38. (2) God is Good itself and Truth itself, because Good is of Love and Truth is of Wisdom. It is universally known that all things have reference to good and truth; which is proof that all things sprang from love and wisdom; for everything that proceeds from love is called good, for this is what is felt, and the delight by which the love becomes manifest is to everyone good; while every thing that proceeds from wisdom is called truth, since wisdom consists solely of truths, and affects its objects with the pleasantness of light; and this pleasantness, when it is perceived, is truth from good. Love is therefore the complex of all varieties of goodness, and wisdom the complex of all varieties of truth; but both the latter and the former are from God, who is love itself and thus good itself, and is wisdom itself and thus truth itself. It is from this that in the church there are two essentials, called charity and faith; and of these each thing and all things of the church consist, and these must be in each and all things of it; and for the reason that every good of the church pertains to charity, and is called charity; and every truth of the church pertains to faith, and is called faith. It is the delights of love, which are also the delights of charity, that cause what is delightful to be called good; and it is the pleasantness of wisdom, which is also the pleasantness of faith, that causes what is true to be called true; for delights and pleasantnesses are what give life to good and truth; and without life from these, goods and truths are like something inanimate, and are also barren.
 But the delights of love are of two kinds; so, too, are the pleasantnesses that seem to pertain to wisdom, namely, delights of the love of good and delights of the love of evil, and in consequence, the pleasantnesses of faith in what is true and of faith in what is false. In the subjects in which they exist, both of these kinds of delights, because of the feeling they produce, are called goods, and both of these kinds of pleasantness of faith, because of the perception they cause, are also called good; but as these are in the understanding they are in reality truths. Nevertheless, the two kinds are opposites, the good of one love being good, and the good of the other being evil, and the truth of one faith true, and that of the other false. The love whose delight is essentially good is like the sun's heat in its work of fructifying, vivifying, and operating upon fertile soil, and useful trees and fields of grain; and where it operates the place becomes like a paradise, a garden of Jehovah, and like the land of Canaan; while the pleasantness of the truth of that love is like the sun's light in spring, or like light flowing into a crystalline vase containing beautiful flowers, from which, when opened, a delightful odor goes forth. But the delight of the love of evil is like the sun's heat when it parches and destroys, or when it operates upon barren soil or upon noxious growths, as thorns and brambles; and where it operates the place becomes an Arabian desert where there are water snakes and venomous snakes; and the pleasantness of its falsity is like the sun's light in winter, or like light flowing into a bottle containing worms swimming in vinegar, and reptiles of offensive smell.  It must be understood that every kind of good gives itself form by means of truths, and clothes itself about with truths, and thus distinguishes itself from every other good; also that the various kinds of good belonging to the same family bind themselves into bundles, and swathe these about, and thus distinguish themselves from other families. That they are formed in this way is shown in each and all things in the human body; and as there is an invariable correspondence of all things of the mind with all things of the body the human mind is evidently formed in like ways. And from this it follows that the human mind is organized inwardly of spiritual substances, and outwardly of natural substances, and lastly of material substances. The mind whose love's delights are good is formed inwardly of such spiritual substances as exist in heaven; while the mind whose love's delights are evil is formed inwardly of such spiritual substances as exist in hell; and its evils are bound into bundles by falsities, while the goods in the former mind are bound into bundles by truths. Because of such bindings of good and of evil into bundles the Lord says:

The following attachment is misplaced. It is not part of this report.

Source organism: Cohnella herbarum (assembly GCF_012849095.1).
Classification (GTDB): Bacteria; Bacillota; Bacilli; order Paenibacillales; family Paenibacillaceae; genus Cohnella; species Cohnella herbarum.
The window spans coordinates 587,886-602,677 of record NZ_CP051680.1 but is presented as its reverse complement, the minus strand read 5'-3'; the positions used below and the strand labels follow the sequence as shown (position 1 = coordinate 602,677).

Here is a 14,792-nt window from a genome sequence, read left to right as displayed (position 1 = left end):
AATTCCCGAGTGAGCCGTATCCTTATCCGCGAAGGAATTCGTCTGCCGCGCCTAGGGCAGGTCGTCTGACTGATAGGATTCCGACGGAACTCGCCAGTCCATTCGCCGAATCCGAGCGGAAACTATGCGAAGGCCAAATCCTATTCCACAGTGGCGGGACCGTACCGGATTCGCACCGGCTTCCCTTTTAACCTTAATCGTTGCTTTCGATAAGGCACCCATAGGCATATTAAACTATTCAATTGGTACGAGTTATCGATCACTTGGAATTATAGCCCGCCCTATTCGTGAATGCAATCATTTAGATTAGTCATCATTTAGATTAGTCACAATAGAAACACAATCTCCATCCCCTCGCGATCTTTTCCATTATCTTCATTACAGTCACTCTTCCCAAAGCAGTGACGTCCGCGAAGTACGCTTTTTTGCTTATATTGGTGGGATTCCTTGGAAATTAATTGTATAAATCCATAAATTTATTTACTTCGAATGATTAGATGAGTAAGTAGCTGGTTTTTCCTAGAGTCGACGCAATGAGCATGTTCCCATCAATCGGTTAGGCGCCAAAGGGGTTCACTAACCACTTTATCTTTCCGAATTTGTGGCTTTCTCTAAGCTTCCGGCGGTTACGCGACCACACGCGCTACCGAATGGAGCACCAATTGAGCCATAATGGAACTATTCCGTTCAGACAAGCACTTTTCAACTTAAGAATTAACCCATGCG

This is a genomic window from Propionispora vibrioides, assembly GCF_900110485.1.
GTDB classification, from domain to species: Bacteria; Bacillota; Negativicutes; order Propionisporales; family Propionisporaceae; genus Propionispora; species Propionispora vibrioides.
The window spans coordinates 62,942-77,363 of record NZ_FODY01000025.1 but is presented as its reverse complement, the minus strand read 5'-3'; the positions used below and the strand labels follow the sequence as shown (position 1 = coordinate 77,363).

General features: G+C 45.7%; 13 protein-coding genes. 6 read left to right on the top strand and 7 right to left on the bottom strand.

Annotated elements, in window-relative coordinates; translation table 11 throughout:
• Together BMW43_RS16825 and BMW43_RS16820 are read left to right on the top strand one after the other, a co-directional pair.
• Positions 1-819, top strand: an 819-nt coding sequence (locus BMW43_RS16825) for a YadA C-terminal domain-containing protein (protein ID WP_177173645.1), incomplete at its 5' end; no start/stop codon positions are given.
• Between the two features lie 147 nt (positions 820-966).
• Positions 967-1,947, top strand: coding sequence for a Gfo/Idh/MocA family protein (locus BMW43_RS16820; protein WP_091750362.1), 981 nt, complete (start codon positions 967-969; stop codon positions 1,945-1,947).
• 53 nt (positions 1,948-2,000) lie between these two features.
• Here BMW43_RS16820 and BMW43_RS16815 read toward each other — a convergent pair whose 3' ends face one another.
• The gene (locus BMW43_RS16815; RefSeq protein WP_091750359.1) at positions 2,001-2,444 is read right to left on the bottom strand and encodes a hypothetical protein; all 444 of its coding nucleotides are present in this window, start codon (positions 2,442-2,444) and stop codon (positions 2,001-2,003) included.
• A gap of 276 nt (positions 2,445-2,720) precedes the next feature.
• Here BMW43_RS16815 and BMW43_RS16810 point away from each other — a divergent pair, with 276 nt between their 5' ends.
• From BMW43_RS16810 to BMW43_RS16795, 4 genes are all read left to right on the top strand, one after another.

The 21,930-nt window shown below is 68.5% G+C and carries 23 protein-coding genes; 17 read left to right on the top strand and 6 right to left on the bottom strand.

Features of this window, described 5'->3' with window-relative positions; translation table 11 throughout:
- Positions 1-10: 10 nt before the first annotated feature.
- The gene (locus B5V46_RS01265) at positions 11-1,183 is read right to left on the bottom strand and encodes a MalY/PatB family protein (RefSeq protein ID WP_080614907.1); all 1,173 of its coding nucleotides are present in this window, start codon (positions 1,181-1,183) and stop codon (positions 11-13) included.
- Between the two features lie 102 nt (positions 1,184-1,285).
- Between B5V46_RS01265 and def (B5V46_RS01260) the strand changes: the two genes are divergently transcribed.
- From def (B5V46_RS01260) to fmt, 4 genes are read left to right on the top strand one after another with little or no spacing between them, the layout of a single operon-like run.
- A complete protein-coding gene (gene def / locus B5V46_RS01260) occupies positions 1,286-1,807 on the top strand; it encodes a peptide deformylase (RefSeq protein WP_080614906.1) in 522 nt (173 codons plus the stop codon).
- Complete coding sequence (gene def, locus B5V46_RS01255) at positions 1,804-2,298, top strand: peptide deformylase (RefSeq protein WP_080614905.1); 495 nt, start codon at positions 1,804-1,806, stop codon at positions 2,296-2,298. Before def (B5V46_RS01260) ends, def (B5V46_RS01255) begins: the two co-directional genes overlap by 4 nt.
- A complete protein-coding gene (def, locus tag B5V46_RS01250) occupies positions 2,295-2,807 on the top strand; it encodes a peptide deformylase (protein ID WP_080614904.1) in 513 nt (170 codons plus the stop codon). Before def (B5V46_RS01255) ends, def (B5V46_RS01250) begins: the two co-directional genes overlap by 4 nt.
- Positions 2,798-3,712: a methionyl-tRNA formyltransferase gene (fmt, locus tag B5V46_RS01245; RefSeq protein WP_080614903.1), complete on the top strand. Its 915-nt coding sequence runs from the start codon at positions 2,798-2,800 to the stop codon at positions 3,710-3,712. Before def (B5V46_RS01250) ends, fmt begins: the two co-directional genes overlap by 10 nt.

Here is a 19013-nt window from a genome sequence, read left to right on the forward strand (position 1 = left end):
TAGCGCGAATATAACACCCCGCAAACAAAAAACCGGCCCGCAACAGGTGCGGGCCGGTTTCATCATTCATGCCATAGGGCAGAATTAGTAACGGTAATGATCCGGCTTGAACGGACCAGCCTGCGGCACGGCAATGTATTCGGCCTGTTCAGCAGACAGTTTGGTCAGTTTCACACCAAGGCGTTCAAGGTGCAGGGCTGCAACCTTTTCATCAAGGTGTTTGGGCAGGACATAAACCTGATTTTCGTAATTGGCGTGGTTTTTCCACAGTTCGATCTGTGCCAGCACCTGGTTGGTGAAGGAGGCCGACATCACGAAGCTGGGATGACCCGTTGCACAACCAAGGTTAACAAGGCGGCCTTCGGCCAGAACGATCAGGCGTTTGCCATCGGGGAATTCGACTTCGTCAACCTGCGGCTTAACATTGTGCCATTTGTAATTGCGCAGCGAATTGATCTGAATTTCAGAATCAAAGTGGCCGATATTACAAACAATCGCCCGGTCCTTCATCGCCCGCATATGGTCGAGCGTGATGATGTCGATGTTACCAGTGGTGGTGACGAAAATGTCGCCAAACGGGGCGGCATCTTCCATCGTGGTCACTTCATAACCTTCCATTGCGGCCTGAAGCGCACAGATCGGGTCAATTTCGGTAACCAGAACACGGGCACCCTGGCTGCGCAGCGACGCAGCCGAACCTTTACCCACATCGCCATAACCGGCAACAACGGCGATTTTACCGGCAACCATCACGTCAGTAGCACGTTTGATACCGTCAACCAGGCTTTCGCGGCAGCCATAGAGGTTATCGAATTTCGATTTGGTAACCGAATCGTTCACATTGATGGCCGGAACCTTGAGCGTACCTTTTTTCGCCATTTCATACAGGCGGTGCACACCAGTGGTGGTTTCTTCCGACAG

That the tares must be gathered together into bundles to be burned, as well as all things that offend (Matt. 13:30, 40-41; John 15:6).